Energy giant Shell has continued to profit from the trade of Russian liquified natural gas (LNG) despite the imposition of sanctions from Ukraine’s allies, research has found.  

According to a report published on 2 July by the NGO Global Witness, between March and December 2022, Shell traded 12% of Russia’s total LNG exports, with 8% of Shell’s LNG trade during this period originating from Russia.  

The UK-based company has continued to trade in Russian LNG despite the British Government sanctioning “energy-related goods and services” derived from the country in a bid to reduce Russia’s ability to finance the ongoing war in Ukraine. 

“It is quite simple: by continuing to trade in Russian gas Shell is putting money into Putin’s pockets and helping to fund Russia’s brutal aggression against the people of Ukraine,” said Oleg Ustenko, Chief Economic Adviser to Ukraine’s President in a statement criticising the British oil major. “Trading gas is no different to trading Russian oil, every drop of which means more bloodshed.

“The vast sums that Shell and the whole oil industry have made in Russia should be used to help fund the reconstruction of Ukraine, rather than lining the pockets of their shareholders,” he continued. 

“Hundreds of millions” in profits  

In 2022, Shell made approximately $5.4bn gross margin from trading LNG and optimising its LNG portfolio, analytics company Bernstein found, while in the same year, the company made record total annual profits of $39.9bn, sparking criticism that it was profiting from Putin’s war.  

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By GlobalData

Global Witness predicts that Shell profited “in the hundreds of millions from Russian LNG” between March and December last year; the LNG industry made Putin’s government $21bn in 2022. 

The report found that only three oil and gas companies traded more Russian LNG than Shell during the period, two of which were Russian companies: Yamal and Sakhalin.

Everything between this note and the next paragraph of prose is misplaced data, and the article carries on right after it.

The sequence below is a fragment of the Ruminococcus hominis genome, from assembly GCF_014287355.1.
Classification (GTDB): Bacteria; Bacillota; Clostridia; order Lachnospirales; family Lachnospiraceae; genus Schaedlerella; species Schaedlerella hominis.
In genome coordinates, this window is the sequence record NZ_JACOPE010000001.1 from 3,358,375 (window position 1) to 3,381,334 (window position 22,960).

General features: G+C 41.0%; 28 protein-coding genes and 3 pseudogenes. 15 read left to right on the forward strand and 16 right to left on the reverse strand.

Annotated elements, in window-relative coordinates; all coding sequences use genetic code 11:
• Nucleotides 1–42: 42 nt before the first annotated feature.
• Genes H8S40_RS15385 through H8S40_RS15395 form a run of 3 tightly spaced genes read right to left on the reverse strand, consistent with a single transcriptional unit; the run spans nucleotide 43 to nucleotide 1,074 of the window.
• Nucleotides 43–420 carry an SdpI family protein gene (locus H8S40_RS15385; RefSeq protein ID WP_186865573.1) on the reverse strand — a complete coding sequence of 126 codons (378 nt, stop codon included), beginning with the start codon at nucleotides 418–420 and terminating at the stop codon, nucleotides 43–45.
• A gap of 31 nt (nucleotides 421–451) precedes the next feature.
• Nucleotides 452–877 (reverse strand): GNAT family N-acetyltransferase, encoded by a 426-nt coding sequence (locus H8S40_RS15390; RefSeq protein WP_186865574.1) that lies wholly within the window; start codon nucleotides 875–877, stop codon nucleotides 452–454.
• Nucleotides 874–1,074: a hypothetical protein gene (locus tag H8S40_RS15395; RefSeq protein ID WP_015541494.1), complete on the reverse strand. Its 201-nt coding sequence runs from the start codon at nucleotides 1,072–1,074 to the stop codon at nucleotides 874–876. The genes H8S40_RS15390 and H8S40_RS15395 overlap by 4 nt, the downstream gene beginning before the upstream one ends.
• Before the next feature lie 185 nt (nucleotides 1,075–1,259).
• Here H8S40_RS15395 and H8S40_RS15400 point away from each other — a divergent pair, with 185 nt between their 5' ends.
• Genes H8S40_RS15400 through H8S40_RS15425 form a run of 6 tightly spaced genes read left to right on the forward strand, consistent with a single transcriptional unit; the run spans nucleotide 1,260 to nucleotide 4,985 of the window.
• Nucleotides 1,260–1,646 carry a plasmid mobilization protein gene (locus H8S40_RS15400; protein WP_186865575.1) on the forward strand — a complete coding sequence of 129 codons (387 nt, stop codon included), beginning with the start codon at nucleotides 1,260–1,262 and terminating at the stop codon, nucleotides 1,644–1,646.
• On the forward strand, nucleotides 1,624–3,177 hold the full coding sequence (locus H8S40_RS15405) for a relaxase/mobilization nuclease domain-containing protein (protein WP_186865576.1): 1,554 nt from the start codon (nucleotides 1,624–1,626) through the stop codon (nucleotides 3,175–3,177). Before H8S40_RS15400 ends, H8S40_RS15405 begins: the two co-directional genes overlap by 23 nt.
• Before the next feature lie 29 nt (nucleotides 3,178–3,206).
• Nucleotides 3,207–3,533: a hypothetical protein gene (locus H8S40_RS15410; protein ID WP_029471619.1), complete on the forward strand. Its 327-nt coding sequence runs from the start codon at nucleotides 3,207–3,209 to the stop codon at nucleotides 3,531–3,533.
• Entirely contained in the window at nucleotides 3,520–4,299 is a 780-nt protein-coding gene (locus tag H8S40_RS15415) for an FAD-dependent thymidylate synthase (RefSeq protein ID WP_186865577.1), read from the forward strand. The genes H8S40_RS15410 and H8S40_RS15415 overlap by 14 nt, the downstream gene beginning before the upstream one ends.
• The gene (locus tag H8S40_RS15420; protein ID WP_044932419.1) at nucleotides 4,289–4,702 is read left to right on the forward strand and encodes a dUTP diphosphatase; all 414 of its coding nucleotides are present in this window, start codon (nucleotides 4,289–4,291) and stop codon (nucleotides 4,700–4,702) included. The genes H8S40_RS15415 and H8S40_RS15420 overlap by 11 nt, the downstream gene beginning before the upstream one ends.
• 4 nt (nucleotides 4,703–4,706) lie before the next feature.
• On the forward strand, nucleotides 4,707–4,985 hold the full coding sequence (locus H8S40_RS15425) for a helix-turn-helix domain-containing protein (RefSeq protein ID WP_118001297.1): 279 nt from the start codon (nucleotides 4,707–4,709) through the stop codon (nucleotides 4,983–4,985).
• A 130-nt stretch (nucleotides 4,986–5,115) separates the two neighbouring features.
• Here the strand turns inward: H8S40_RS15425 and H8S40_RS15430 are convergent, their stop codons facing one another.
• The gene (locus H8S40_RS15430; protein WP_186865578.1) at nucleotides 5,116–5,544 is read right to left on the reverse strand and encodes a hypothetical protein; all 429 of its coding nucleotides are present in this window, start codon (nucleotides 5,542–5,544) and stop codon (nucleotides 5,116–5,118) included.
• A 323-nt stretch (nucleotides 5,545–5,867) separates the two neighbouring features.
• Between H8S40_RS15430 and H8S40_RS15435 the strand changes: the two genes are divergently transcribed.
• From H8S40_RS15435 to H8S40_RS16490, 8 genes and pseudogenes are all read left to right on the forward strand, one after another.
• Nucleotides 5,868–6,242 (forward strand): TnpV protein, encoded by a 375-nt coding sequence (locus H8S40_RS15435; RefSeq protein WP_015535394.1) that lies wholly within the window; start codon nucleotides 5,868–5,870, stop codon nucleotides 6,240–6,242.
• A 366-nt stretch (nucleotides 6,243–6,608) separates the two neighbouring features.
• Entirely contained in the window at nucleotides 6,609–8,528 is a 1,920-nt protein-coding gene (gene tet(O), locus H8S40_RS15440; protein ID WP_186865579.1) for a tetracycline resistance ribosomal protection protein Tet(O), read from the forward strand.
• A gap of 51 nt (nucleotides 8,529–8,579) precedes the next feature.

French energy giant TotalEnergies, which part-owned Yamal until December 2022, when it divested from the company, was also found to be profiting off Russian LNG during this period, despite EU sanctions. These sanctions are not legally binding, and Shell has since claimed that its involvement in Russian LNG supply is necessary to ensure European “energy security”.  

“There is a dilemma between putting pressure on the Russian Government over its atrocities in Ukraine and ensuring stable, secure energy supplies. It is for governments to decide on the incredibly difficult trade-offs that must be made,” the company told Offshore Technology, responding to Global Witness’ report. 

Prior to the report, in March 2022, Shell announced plans to withdraw from all Russian oil and gas in a “phased manner”. A Shell spokesperson confirmed to Offshore Technology that it retains these plans and has “stopped buying Russian LNG on the spot market, but still has some long-term contractual commitments”. 

“There can be no justification for the continued trading of Russian LNG, given it represents billions to Putin’s war chest,” said senior campaigner with Global Witness Jonathan Noronha-Gant. “It is long overdue that the trading of Russian LNG is looked at with the same disgust as Russian oil trading.”